Earlier this week, a student opened fire in a high school in Rockford, Washington, killing one student and wounding three others. The scene quickly unfolded into now-familiar vignettes of panic: parents rushing to the building, some abandoning their cars on the highway to get there; students huddled on a classroom floor, or standing outside in tears.

The roughly 300 students of Freeman High School join more than 135,000 American children who have been exposed to a school shooting since 1999. That stunning statistic comes from the second installment of an ongoing series examining gun violence from the perspective of children by Washington Post reporter John Woodrow Cox. The story, which came out in June, explores how the shooting death of first-grader Jacob Hall at Townville Elementary School in a small South Carolina town affected four of his classmates — Collin, Siena, Karson, and Ava.

The Trace spoke to Cox about how children process school shootings.

What did you learn about how violence changes the way a child views the world?

When a kid goes through a moment of trauma like that, it frames so much of their world because they have really limited life experience. So much of the world became dangerous to them. One of the girls, Siena, became a different kid in her parents’ eyes. She just became deeply paranoid, and often at home. She would lock the deadbolt all the time. She would run inside anytime there was a car she didn’t recognize.

For all of these kids, noises became a point of obsession. I was interviewing Karson at a park and this pickup truck drove by pulling a trailer. It hit a pothole and kind of made this crashing noise, and his head just jerked around. And his mom right away looked at me, like, “This is life now.”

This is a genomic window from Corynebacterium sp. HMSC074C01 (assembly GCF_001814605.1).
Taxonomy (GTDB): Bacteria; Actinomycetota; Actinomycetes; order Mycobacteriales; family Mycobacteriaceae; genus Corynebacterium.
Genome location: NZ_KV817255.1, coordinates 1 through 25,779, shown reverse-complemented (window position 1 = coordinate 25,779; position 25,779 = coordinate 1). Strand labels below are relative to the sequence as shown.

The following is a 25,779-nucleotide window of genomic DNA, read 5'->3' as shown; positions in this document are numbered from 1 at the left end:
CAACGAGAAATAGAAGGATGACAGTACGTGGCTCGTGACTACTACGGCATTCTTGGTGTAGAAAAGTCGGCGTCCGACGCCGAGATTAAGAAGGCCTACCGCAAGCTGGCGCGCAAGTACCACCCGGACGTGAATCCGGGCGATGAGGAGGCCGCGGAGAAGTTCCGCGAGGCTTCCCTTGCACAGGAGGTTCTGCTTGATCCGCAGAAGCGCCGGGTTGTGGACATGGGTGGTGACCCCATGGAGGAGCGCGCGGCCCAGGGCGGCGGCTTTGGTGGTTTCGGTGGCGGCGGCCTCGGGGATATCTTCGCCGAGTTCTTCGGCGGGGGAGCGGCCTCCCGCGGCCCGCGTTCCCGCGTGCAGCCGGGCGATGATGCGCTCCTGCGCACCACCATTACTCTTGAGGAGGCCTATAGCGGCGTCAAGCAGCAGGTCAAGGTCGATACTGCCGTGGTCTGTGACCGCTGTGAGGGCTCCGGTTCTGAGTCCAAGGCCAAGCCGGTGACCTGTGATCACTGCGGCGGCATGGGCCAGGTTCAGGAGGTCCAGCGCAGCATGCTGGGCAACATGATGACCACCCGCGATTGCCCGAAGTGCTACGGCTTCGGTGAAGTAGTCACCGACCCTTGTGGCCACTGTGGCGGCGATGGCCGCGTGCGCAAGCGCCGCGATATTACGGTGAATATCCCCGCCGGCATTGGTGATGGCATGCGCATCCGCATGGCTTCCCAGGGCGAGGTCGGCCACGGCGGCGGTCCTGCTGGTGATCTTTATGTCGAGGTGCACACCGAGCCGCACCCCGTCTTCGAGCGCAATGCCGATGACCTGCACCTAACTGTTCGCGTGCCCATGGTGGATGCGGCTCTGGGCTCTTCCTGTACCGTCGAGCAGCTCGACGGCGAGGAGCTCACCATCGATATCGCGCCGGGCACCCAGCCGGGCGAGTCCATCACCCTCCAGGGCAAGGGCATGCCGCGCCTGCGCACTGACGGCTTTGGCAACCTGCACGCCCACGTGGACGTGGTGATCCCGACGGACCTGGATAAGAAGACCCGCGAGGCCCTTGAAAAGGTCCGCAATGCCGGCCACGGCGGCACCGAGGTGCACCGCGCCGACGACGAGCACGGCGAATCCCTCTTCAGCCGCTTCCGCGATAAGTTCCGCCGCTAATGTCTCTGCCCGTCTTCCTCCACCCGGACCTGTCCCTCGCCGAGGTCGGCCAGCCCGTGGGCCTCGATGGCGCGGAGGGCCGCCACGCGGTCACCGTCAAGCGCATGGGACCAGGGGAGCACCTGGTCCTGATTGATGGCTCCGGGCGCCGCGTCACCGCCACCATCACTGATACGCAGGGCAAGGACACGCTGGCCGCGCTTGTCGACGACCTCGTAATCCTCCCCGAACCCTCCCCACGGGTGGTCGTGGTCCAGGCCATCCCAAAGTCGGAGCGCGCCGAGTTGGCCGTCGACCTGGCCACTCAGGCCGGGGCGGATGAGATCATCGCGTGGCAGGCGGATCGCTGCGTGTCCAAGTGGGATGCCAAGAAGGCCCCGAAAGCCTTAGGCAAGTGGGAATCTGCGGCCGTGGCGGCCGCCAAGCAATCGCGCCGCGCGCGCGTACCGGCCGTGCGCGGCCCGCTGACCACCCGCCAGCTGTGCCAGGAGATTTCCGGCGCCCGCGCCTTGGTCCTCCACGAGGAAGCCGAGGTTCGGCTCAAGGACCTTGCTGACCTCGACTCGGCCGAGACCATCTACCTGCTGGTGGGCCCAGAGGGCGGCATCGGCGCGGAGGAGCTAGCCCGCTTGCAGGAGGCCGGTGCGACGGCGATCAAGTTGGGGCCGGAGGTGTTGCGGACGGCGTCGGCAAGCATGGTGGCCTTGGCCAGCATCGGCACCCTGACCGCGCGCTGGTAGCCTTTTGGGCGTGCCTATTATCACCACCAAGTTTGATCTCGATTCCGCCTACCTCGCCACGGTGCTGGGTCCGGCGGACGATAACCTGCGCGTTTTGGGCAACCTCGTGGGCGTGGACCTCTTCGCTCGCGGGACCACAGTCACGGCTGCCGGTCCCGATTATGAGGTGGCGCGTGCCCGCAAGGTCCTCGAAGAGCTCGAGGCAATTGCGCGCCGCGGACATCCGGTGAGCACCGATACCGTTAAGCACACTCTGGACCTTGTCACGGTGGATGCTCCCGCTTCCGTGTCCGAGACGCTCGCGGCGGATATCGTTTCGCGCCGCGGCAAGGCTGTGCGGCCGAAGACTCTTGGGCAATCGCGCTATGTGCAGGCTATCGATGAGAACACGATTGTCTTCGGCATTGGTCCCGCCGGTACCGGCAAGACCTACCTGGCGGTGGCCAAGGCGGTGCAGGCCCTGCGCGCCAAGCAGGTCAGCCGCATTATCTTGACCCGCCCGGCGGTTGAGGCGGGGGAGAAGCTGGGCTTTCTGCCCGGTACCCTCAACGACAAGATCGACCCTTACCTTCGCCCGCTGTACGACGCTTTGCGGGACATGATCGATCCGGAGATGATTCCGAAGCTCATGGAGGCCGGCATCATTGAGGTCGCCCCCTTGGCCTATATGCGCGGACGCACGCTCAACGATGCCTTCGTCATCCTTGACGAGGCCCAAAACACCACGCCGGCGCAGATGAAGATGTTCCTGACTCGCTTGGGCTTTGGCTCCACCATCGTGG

Among the students you interviewed, did any of them surprise you in how they were coping?

When you talk to experts about this topic, they can’t predict how one kid will react versus another. Some kids get hit with it decades later.

Collin was really interesting because he was actually shot, but he was the most matter-of-fact about what had happened. He’d basically seen his friend die, plus he got a bullet hole in his own foot. And he was okay about it. Not that he was uncaring, he was just processing it in a way that was surprising. There was one moment when we were in his room and he reached into his toy bin and turned around [with a plastic pistol] and said, “This is what the gun looked like.” It was gutting for me.  

And then almost the opposite of that was Ava, who is unusual relative to every other kid who I’ve interviewed, because she is so introspective. She was in love with the kid who died, so she was dealing with real loss on top of everything else. Her intelligence in some ways has made this a much more difficult experience to go through because she just replays it and thinks about it and analyzes it and deals with guilt, some pretty adult issues. She still to this day won’t say or write the word “gun.”